From the Viewpoints column of the October 2003 Perspectives
New-Model Scholarship: Destined for the Dustbin of History
Abby Smith, October 2003
The Internet has transformed the way in which scholarship is produced and disseminated, most notably in the sciences. In the humanities and social sciences, digital technologies for scholarly research, analysis, communication, and teaching have been adopted more slowly, but there has been significant innovation even in these fields. Historians have begun to join the ranks of "'new-model scholars,"' those who use new information technologies to extend teaching and research beyond what is possible within the traditional bounds of paper-based publication. Like the New-Model Army of the English Civil War, designed to recruit men of ability and conviction, no matter their status in society, new-model scholarship appeals to those eager to expand the reach of their research and teaching through the democratizing medium of the World Wide Web.
Historians have long relied on libraries, archives, and historical societies to be the trusted repositories of the primary and secondary resources upon which they base their research and teaching. However, new-model scholarship by its very nature elides the traditional streams of publication that libraries eventually acquire and preserve. One of the unintended consequences of publishing to the Web is that there is no supporting infrastructure that will capture, curate, and preserve that information, no matter how valuable. Is this scholarship destined for "'the dustbin of history"'?
Libraries and special collecting institutions are concerned about how to acquire, preserve, and make accessible some of the digital content coming from historians, literary scholars, and other humanists, as well as the primary sources in digital format on which such scholarship is based. But they face many challenges in ensuring long-term access to the "'new-model scholarship"' that is born digital. This scholarship includes the variety of Web sites and other desktop digital objects created on campuses that fall somewhere short of "'published"' but are worthy of access in the future. Humanists pose a special problem for preservationists because they are adopting digital technologies to create highly complex, often idiosyncratic digital objects that are in many ways more challenging to preserve than scientific literature. New-model scholarship shares certain crucial features. It is:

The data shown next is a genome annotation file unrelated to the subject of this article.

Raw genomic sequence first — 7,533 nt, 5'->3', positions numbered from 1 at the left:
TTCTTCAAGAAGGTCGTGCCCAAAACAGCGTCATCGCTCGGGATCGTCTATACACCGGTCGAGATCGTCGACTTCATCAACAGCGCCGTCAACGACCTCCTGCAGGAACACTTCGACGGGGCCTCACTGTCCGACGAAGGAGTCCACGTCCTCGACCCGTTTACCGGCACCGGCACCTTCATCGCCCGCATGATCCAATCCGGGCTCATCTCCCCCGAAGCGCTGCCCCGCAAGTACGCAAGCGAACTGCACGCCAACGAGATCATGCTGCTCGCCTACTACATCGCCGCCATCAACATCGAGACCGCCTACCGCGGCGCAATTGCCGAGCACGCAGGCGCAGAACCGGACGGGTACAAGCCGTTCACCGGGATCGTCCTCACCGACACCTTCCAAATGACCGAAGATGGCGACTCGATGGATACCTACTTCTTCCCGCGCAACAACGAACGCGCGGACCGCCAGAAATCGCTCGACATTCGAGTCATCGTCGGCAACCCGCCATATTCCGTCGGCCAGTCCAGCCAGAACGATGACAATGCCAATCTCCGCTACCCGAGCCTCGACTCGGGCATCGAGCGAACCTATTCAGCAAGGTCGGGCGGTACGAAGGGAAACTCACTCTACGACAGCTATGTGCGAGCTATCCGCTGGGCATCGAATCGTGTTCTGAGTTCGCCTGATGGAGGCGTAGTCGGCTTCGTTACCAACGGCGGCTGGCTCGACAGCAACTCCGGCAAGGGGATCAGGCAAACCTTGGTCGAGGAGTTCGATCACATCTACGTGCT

- experimental, designed to develop and model a methodology for generating recorded information about a historical event or academic discipline that might otherwise go undocumented.
- open-ended, generating digital objects that are intended to be added to over time.
- interactive, gathering content through dynamic interactions among the participants. The creators intend that the interactions, as well as the content, are part of what is to be preserved.
- software-intensive, stipulating that the tools for using the data are as valuable a part of the project as is the content, and thus worthy of equal attention by preservationists.
- multimedia, creating information in a variety of file formats and genres—texts, time lines, images, audio and video.
- unpublished, designed to be used and disseminated through the Web, yet not destined to be published formally or necessarily submitted for peer review.
The challenges that libraries face in affording access to these works over time include determining what content has long-term value for teaching and research, defining the parameters of objects that define themselves as open-ended and changing, deciding what must be done to make a complex digital object ready to deposit into a repository, and determining how to support digital preservation over time.
Librarians, used to thinking of selection and preservation of content, will now have to work closely with scholar/creators to determine core attributes of the resource that warrant preserving. This often means preserving software as well as content. Many of the new resources are designed explicitly as experiments, and the creators neither expect nor desire these resources to be retained permanently. But it is important that scholars work with librarians and archivists early enough in the creation of such resources that longevity can be considered, even if it is eventually rejected. We are, after all, in the era of "'digital incunables,"' and it is difficult to prejudge what will be of significance to those who follow.